A similar development can also be seen in matters of dress. Modesty is of little importance among family members living apart from other families, for numbing familiarity, incest taboos, and parental control combine to ensure that nakedness does not lead to licentiousness. We are not surprised to find that, where the climate permits, some small primitive bands are attired, if at all, in ways that by modern standards are quite immodest. But when they come into regular contact with strangers, no such information controls exist, and so revealing dress can elicit unwanted approaches: immodesty seems an invitation to indecency. Rules are therefore imposed requiring people to be fully covered, to undress alone or in the presence of members of the same sex, and to relieve themselves in private so that innocent acts do not convey ambiguous messages. One measure of how successfully such rules have been imposed is the greater freedom that has been acquired by both sexes, but especially women, in matters of dress. Writing in 1937, when bathing and sports attire were by modern standards positively Victorian, Elias remarked that “this change presupposes a very high standard of drive control. Only in a society in which a high degree of restraint is taken for granted, and in which women, like men, are absolutely sure that each individual is curbed by self-control and a strict code of etiquette, can bathing and sporting customs having this relative degree of freedom develop.” One wonders what he would be made of the bikini, nude beaches, and modern rock dances.

A display of manner and conventional attire is a signal to other people, especially to strangers, that you have self-control; you display it in small, everyday ways to assure others that it will be present in adequate degree when the stakes are much higher. The everyday display of self-control has, in any particular case, no evident moral message. You eat politely even when it would be more convenient to snatch food up and wolf it down; you put on clothes before answering the doorbell even when it would be faster to go there naked. We cannot say that wolfing down your food or answering the door unclothed are in themselves immoral actions. But we can say that the repetition of such acts will persuade others that when moral issues are front and center you do not have the state of character to restrain you from preferring you own immediate advantage over the right and more distant interests of others.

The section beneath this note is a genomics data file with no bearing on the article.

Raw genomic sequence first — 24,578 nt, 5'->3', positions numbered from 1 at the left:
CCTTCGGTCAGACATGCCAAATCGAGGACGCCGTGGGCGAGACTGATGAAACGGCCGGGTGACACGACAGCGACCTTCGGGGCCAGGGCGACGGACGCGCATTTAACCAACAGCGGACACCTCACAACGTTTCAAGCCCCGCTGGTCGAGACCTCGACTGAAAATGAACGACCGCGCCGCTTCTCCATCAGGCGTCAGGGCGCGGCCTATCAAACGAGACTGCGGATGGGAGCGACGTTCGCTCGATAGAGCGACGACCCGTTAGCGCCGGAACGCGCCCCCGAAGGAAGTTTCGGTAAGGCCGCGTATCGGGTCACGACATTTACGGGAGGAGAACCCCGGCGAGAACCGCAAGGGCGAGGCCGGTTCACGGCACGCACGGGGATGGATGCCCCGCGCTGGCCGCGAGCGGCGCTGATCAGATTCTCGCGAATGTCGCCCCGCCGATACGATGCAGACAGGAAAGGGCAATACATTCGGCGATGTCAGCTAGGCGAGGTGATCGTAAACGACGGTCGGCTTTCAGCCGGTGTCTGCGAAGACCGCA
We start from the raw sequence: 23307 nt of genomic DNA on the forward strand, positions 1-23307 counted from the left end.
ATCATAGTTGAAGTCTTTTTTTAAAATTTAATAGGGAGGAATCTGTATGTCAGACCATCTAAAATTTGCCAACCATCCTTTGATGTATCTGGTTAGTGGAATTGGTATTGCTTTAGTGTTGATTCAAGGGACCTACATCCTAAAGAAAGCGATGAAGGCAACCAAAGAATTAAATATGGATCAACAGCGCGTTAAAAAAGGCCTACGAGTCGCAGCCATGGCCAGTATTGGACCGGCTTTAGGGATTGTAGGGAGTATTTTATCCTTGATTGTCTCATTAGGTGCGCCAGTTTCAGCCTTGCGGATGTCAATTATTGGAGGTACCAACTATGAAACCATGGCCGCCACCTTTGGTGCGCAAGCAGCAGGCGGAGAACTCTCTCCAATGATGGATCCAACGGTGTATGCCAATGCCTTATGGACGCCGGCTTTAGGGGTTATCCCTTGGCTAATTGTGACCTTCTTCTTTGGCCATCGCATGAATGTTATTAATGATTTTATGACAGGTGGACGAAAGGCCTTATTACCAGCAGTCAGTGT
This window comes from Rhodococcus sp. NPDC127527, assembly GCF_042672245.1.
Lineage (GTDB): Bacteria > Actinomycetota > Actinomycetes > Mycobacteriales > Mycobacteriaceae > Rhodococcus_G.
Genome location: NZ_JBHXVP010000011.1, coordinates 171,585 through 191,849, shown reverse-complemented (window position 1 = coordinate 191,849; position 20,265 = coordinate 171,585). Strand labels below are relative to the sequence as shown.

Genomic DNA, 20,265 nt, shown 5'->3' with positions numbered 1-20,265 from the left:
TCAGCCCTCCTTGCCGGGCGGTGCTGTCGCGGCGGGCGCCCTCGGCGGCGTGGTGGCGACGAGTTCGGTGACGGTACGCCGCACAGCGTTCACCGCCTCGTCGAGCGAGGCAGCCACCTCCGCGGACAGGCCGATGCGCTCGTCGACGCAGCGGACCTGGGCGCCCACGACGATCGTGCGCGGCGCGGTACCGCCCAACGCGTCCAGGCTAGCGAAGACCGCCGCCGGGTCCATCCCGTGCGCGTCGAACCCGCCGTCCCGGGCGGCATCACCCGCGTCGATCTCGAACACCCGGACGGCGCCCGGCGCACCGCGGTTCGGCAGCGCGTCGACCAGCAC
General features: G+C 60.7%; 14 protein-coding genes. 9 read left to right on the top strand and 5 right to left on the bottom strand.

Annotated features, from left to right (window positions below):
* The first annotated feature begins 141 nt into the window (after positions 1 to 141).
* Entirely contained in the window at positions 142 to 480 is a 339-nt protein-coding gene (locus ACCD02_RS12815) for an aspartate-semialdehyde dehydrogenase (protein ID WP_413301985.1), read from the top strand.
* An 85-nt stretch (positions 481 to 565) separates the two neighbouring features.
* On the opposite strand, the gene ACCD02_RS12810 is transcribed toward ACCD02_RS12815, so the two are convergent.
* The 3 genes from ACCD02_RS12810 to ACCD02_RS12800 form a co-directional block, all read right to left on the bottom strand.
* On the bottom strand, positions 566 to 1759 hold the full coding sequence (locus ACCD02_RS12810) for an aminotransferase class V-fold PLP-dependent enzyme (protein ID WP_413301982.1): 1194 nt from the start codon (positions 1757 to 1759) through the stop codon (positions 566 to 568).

There are, of course, many ways other than manners and dress by which to assure people that you have an adequate degree of self-control. You can ignore the feelings of others in everyday matters and hope to persuade them when the time comes and the chips are down that you are a moderate and decent person. Contemporary American society is filled with examples suggesting that a lot of people, especially young ones, believe that these other ways are better. Standards of dress have become increasingly causal; getting “dressed up” is now something is done only for special occasions (if that; one young man attended my son’s formal wedding dressed in gym shorts and sneakers). People who dress up for other occasions---business, dinners, airplane travel---are regarded as stuffy, conventional, and probably uninteresting. While it is obvious that cultures differ in standards of everyday conduct and that any given culture may change its standards profoundly over several generations, those who too readily embrace the view that everyday conduct is a trivial and purely personal matter may be surprised to learn that they have paid too little attention to the signal they emit and so lack the trust of others when matters are neither trivial nor personal.